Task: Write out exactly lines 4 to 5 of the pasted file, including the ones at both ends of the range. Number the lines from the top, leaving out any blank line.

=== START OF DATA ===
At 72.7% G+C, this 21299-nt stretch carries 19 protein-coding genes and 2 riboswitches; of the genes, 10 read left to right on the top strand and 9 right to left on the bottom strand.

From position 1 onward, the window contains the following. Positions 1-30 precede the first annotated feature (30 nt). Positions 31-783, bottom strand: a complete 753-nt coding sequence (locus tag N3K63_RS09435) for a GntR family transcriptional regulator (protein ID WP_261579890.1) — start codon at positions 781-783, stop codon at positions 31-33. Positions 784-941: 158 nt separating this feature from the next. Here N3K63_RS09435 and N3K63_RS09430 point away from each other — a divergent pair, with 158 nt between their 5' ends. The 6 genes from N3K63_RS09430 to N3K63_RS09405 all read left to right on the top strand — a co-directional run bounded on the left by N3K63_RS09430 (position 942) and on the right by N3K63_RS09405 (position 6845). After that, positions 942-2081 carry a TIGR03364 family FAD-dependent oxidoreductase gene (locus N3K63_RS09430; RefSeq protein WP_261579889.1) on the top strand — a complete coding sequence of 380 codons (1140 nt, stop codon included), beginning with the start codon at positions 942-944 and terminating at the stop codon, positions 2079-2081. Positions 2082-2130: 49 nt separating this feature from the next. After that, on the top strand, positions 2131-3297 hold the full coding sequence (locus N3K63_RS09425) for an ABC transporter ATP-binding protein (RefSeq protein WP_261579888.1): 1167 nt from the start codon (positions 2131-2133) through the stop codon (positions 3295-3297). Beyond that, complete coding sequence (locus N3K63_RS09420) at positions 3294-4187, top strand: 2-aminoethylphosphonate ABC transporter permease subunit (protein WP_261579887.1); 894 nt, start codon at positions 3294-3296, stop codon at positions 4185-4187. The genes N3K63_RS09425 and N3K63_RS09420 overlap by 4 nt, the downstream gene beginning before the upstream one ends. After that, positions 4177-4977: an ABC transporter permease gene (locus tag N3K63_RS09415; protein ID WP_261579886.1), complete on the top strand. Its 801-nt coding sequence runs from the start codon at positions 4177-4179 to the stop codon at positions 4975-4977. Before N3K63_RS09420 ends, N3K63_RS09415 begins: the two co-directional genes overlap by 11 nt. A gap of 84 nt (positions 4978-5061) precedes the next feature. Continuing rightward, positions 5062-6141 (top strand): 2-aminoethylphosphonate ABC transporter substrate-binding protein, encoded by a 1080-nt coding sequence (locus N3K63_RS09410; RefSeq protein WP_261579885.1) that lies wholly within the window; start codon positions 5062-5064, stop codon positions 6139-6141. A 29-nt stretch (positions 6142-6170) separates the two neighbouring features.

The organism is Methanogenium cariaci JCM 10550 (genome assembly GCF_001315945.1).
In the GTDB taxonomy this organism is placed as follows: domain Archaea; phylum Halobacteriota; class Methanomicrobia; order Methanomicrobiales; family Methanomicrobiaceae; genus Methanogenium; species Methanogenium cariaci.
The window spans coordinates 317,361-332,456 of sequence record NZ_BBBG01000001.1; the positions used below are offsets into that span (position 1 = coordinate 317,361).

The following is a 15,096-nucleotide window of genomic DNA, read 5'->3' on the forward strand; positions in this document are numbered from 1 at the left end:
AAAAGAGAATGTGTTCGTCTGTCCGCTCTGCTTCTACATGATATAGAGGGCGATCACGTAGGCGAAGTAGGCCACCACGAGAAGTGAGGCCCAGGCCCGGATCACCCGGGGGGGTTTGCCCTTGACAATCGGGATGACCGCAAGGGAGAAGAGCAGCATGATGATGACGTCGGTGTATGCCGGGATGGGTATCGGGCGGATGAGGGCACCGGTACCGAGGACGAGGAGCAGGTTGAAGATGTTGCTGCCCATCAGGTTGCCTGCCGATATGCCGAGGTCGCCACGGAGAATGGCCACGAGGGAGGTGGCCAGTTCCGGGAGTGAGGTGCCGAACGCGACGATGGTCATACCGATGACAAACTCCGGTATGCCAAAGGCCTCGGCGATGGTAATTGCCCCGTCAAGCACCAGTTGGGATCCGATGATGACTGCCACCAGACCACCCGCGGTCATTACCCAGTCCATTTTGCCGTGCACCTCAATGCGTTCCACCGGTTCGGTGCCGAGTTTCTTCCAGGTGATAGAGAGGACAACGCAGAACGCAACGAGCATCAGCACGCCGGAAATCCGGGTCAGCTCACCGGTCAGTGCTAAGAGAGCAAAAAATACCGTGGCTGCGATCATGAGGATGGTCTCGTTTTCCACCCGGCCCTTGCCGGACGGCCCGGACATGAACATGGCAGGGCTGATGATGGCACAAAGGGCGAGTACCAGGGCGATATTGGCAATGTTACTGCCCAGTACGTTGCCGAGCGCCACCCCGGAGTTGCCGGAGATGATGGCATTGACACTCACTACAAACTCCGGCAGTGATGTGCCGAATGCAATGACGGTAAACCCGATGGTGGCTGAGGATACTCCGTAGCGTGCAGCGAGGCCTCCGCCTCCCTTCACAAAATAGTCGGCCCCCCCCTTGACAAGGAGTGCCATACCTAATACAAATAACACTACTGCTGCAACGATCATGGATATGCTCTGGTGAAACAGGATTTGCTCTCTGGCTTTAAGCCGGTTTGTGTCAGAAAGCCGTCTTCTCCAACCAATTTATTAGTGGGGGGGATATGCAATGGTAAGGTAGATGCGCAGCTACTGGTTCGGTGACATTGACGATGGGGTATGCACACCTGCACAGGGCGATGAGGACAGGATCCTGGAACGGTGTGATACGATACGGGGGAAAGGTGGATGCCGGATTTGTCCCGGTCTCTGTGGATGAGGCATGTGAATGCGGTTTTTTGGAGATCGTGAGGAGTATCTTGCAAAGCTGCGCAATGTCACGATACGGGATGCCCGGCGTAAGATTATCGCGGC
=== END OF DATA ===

In the GTDB taxonomy this organism is placed as follows: domain Archaea; phylum Halobacteriota; class Methanomicrobia; order Methanomicrobiales; family Methanomicrobiaceae; genus Methanogenium; species Methanogenium cariaci.
The window spans coordinates 317,361-332,456 of sequence record NZ_BBBG01000001.1; the positions used below are offsets into that span (position 1 = coordinate 317,361).